Reducing Central Line-Associated Bloodstream Infections through the Addition of Disinfecting Port Protector Caps to the Central Line Bundle

Presented at Ochsner Research Day, May 20, 2014 Jean Shiber MN, RN-BC, OCN , Gina Jolicoeur RN, OCN, Tere Crouchet MSN, RNBC, CCTN Acute Oncology Unit, Ochsner Medical Center, New Orleans LA Background: Central line-associated bloodstream infections (CLABSIs) is a costly problem that increases hospital stays and risk of mortality CLABSI is the ...

Presented at Ochsner Research Day, May 20, 2014
Jean Shiber MN, RN-BC, OCN , Gina Jolicoeur RN, OCN, Tere Crouchet MSN, RNBC, CCTN
Acute Oncology Unit, Ochsner Medical Center, New Orleans LA

Background:

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  • Central line-associated bloodstream infections (CLABSIs) is a costly problem that increases hospital stays and risk of mortality
  • CLABSI is the second leading cause of death from a healthcare acquired infection in the US (Boubekri, 2013)
  • The cost of caring for each CLABSI event is estimated $26,000 – $45,000 per case (Dumont & Nesselrodt, 2012)
  • CLABSIs are preventable when proper management of the line occurs. Efforts to use bundle care recommended by the Center for Disease Control and Prevention have driven nation-wide improvement, but elimination of CLABSIs continues to be a challenge for many hospitals (Boubekri, 2013)

Literature Review:

    • There are four sources of central line contamination:
      1. organisms introduced during insertion
      2. contamination of the catheter hub which introduces bacteria into the lumen
      3. bacteria from another body site traveling through the bloodstream to the catheter
      4. contaminated infusate (Dumant & Nesselrodt, 2012)
    • Nurses can be the driving force behind reduction in CLABSI rates through:
      1. Education and training of staff
      2. Hand hygiene and sterile technique
      3. Appropriate selection of catheter and site
      4. Use of devices such as chlorhexidine-impregnated dressings, preps, cuffs, catheters, and locks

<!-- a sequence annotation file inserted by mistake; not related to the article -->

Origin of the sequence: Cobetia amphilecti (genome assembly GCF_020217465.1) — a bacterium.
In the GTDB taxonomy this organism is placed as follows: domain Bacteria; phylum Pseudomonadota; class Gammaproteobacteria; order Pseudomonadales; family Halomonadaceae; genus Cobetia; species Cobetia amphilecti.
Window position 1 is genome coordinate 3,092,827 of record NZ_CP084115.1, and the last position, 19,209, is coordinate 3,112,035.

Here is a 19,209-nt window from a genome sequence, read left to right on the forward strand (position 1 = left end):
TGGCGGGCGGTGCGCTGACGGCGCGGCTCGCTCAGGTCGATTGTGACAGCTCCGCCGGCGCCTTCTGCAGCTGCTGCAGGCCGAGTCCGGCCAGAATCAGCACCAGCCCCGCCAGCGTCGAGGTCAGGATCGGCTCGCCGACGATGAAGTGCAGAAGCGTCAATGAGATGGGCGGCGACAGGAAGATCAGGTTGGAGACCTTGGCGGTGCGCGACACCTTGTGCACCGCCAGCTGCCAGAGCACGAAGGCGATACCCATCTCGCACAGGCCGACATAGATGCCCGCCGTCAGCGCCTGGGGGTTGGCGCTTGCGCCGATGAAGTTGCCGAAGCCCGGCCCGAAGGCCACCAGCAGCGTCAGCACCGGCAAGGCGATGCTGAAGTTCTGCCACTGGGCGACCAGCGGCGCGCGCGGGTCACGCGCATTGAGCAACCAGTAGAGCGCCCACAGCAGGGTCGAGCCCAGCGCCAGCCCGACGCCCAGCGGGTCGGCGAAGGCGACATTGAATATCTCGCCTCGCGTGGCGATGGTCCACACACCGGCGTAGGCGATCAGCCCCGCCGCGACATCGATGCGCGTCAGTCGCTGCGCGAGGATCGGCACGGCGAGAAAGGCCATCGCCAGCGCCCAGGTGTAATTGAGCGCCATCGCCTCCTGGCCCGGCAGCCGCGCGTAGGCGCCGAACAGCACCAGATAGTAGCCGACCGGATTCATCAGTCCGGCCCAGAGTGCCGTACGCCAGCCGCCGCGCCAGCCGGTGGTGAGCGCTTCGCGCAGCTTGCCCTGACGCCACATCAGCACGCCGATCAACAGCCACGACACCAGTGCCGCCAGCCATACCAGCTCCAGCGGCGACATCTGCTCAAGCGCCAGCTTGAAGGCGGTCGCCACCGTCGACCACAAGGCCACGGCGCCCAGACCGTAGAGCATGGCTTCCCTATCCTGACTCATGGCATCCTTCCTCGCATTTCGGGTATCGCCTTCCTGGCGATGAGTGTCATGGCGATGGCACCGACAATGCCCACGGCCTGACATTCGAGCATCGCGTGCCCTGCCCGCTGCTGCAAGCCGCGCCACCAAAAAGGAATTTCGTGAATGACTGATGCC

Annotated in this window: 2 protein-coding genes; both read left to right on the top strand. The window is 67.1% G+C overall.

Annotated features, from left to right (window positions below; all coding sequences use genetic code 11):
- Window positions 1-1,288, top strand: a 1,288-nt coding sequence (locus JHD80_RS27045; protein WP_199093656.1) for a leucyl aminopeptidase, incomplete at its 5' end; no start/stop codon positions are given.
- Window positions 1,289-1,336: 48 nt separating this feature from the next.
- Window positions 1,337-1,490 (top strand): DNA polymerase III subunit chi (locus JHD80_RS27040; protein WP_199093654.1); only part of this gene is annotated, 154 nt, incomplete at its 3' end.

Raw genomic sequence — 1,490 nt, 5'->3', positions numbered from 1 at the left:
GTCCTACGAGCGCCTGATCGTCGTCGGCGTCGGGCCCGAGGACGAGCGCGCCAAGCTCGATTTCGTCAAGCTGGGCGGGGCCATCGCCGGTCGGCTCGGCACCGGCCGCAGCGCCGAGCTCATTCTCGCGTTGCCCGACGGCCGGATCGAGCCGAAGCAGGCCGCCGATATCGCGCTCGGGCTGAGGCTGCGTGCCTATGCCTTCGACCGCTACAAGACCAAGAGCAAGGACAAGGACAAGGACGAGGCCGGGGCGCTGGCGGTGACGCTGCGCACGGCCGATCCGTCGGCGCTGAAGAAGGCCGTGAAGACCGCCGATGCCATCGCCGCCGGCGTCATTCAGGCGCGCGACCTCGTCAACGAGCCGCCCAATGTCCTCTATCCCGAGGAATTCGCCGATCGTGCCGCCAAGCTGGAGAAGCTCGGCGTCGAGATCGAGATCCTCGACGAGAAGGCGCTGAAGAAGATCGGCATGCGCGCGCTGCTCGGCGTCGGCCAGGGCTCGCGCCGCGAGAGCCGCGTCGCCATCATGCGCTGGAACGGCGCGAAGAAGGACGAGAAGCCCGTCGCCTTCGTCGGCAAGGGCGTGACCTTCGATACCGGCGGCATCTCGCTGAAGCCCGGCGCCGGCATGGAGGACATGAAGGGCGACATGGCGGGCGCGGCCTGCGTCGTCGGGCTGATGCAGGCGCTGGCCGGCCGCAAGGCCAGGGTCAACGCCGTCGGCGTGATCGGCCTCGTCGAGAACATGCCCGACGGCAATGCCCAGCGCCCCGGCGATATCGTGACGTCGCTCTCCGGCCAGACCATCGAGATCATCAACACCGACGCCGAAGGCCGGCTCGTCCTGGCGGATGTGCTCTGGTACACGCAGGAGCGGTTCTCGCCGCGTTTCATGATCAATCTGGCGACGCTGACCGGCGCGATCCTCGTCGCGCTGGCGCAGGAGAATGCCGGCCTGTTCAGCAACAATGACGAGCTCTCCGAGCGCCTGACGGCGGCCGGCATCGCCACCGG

5. Leadership support
      6. Cultures of safety
      7. Availability of resources (Kusek, 2012)
    • National guidelines do not yet endorse the use of dis-infection caps due to lack of clinical trials but state that future trials are needed (O’Grady, 2011)
    • Out of 60 needleless ports using the disinfection caps,  only 1 became contaminated (Menhay, 2008)

Aim:

The aim of this project was to implement the use of disinfecting caps as part of the central line bundle to prevent CLABSI on an Acute Inpatient Oncology Unit.

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Project Description:

October 2012- Staff was educated on the following:

  1. The disinfecting port protectors are luer-lock caps with an alcohol saturated sponge-like foam that cleans the catheter hub
  2. The port protectors disinfect three minutes after application and acts as a barrier up to seven days if not removed.  Once removed, a fresh cap must be applied.
  3. Importance of  hand hygiene, and patient education

Nov. 2012- Disinfection caps introduced on unit

Jan. 2013- Aug. 2013 Audits conducted to track cap compliance, central line care, and hand washing

Findings:

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Conclusions:

  • The compliance of using the disinfecting cap rose steadily to over 90%
  • Compliance with central line dressing changes have sustained 100%, and hand hygiene varies reaching 80-90%
  • CLABSIs rates have decreased on both the units

Implications:

Next Steps:

  • Consider implementing daily goals checklist for Central Lines to reduce Central Line Days when possible
  • Re-educate staff on entire central line bundle and monitor each step for compliance
  • Perform CLABSI huddles for each occurrence to investigate which part of the bundle was not successful

References:

Boubekri, Abdelbaki (2013). Reducing central line-associated bloodstream infections in the blood and marrow transplantation population: A review of the literature. Clinical Journal of Oncology Nursing, 17(3), 297-302.

Brungs, S. M., & Render, M. L. (2006). Using evidenced-based practice to reduce central line infections. Clinical Journal of Oncology Nursing, 10(6), 723-725.

DeLa Cruz, R. F., Caillouet, B. & Guerrero, S. S. (2012). Strategic patient education program to prevent catheter-related bloodstream infection. Clinical Journal of Oncology Nursing, 16(1), 9-17.

Dumont, C. & Nesselrodt, D. (2012). Preventing CLABSI central line-associated bloodstream infections. http://www.nursing, (6), 41-46.

Kusek, L. (2012). Preventing central line-associated bloodstream infections. Journal of Nursing Care Quality, 27(4),283-287.

Menhay, S. & Maki, D. (2008). Preventing central venous catheter-associated blood stream infections: Development of an antiseptic barrier cap for needleless connectors. American Journal of Infection Control, 36 (10), S174.e1-S174.e.5.

O’Grady et al.. (2011). Guidelines for the prevention of intravascular catheter-related infections. Clinical Infectious Diseases,52(9), e162–e193.

Sweet, M. A., Cumpston, A., Briggs, F., Craig, M., & Hamadani, M. (2012). Impact of alcohol-impregnated port protectors and needleless neutral pressure connectors on central line-associated bloodstream infections and contamination of blood cultures in an inpatient oncology unit. American Journal of Infection Control, 40 (10), 931-934.

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